What the heck is a Yamazumi Chart?A yamazumi chart takes the entire process and breaks down the individual work tasks by station. It's essentially a bar graph, where each bar represents an operation. By visualizing all the tasks side by side, it's easy to identify bottlenecks and look for balancing opportunities.
The vertical axis is a time measurement, usually in seconds. A standard time, generally takt time, is also plotted on the graph. While yamazumi charts can be used for training, they're most often used during process design, line balancing activities and waste elimination kaizens.
A standard bar chart is a great illustrative tool to show the state of the entire process. But often a stacked bar chart is used to show the work elements within each step. Yamazumi is Japanese for "stack up," and when you're digging deeper into the process, a stacked bar chart is helpful to see what elements can be moved to create a better balance.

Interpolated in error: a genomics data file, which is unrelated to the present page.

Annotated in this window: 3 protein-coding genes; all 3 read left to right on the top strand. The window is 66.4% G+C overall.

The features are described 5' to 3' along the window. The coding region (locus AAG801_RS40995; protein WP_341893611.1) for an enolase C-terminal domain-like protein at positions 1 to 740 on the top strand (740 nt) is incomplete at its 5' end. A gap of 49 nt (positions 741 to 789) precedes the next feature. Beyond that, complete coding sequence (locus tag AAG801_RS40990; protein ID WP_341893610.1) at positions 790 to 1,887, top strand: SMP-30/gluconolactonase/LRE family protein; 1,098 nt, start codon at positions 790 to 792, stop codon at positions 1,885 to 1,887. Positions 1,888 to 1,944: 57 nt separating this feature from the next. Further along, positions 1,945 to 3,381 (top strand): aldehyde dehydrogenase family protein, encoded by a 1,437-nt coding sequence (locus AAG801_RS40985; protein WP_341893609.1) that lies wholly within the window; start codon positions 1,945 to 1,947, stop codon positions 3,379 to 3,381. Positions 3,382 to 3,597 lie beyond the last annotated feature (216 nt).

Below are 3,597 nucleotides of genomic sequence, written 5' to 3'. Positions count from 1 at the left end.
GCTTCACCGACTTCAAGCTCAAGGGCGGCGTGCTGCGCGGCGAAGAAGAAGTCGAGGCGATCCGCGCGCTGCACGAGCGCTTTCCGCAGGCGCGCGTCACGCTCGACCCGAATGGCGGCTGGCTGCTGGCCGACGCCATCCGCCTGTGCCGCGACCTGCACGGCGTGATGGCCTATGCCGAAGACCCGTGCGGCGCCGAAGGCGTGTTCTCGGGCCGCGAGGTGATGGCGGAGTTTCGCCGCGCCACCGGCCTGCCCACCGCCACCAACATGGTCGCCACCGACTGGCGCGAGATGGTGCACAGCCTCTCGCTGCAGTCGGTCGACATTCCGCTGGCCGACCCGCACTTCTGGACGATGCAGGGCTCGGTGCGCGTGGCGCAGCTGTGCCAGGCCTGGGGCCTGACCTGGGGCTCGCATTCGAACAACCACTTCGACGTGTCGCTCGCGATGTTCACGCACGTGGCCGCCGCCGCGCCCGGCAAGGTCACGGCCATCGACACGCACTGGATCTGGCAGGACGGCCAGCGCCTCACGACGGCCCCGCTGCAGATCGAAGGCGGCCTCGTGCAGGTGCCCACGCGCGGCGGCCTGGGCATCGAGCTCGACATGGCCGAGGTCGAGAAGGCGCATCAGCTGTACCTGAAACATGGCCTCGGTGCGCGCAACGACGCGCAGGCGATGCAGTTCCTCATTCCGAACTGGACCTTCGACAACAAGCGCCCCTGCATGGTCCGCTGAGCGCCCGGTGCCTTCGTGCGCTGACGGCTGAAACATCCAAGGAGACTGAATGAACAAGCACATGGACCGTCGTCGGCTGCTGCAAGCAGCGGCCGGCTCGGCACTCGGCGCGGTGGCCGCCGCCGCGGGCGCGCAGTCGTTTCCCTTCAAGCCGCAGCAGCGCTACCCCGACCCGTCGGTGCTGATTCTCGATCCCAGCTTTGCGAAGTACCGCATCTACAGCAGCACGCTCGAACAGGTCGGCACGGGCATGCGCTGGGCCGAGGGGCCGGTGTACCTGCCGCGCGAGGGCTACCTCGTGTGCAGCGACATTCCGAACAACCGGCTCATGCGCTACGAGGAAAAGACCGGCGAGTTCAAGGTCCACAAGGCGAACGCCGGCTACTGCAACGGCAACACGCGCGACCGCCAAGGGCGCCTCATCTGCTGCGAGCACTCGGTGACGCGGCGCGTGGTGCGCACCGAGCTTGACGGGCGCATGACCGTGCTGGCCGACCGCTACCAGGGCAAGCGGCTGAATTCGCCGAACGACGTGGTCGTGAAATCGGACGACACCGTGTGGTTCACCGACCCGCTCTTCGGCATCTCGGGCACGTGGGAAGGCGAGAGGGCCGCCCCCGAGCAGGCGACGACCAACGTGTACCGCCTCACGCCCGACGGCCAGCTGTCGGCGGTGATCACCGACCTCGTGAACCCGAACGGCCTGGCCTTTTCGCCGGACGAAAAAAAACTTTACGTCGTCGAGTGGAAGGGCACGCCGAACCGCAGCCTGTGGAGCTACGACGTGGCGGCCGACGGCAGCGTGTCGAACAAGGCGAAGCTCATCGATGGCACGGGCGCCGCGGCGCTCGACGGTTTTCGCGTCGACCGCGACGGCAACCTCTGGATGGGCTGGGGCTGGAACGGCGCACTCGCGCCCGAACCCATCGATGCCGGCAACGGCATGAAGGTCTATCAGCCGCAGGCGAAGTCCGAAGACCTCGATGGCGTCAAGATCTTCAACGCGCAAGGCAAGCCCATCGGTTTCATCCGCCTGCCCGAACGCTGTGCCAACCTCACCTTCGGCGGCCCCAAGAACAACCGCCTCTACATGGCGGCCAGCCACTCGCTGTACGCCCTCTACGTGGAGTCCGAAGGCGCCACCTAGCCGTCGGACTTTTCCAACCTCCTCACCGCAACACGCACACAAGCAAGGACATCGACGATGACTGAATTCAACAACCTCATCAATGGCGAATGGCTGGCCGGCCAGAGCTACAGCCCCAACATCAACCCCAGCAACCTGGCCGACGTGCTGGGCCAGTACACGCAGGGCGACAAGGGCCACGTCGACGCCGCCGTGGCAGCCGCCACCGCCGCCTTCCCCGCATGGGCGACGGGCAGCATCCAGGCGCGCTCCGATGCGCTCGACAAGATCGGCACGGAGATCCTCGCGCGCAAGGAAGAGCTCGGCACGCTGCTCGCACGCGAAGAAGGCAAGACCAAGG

Online Yamazumi ChartLean Lab has developed an online version of a Yamazumi chart. It's pretty neat! If you're tired of Excel charts and want a little different look, the graphics are cool. And if your computer is an Internet-enabled tablet, you can just bring this up on the web and enter the times right at the gemba!
On the left side is the input table, with a place for naming each operation and the takt time. I created a fictitious process to generate the chart below. As you can see, I'm in danger of shorting the customer!
|My sample process is NOT good enough. Gluing takes too long!|
Lean Lab has put together a few other lean tools, including a web-based Takt Time Calculator, I posted about before. They also have an excel version of the Yamazumi chart: Excel Yamazumi Chart
If you're looking for more lean tools like this, check out my full list of free lean resources in the sidebar.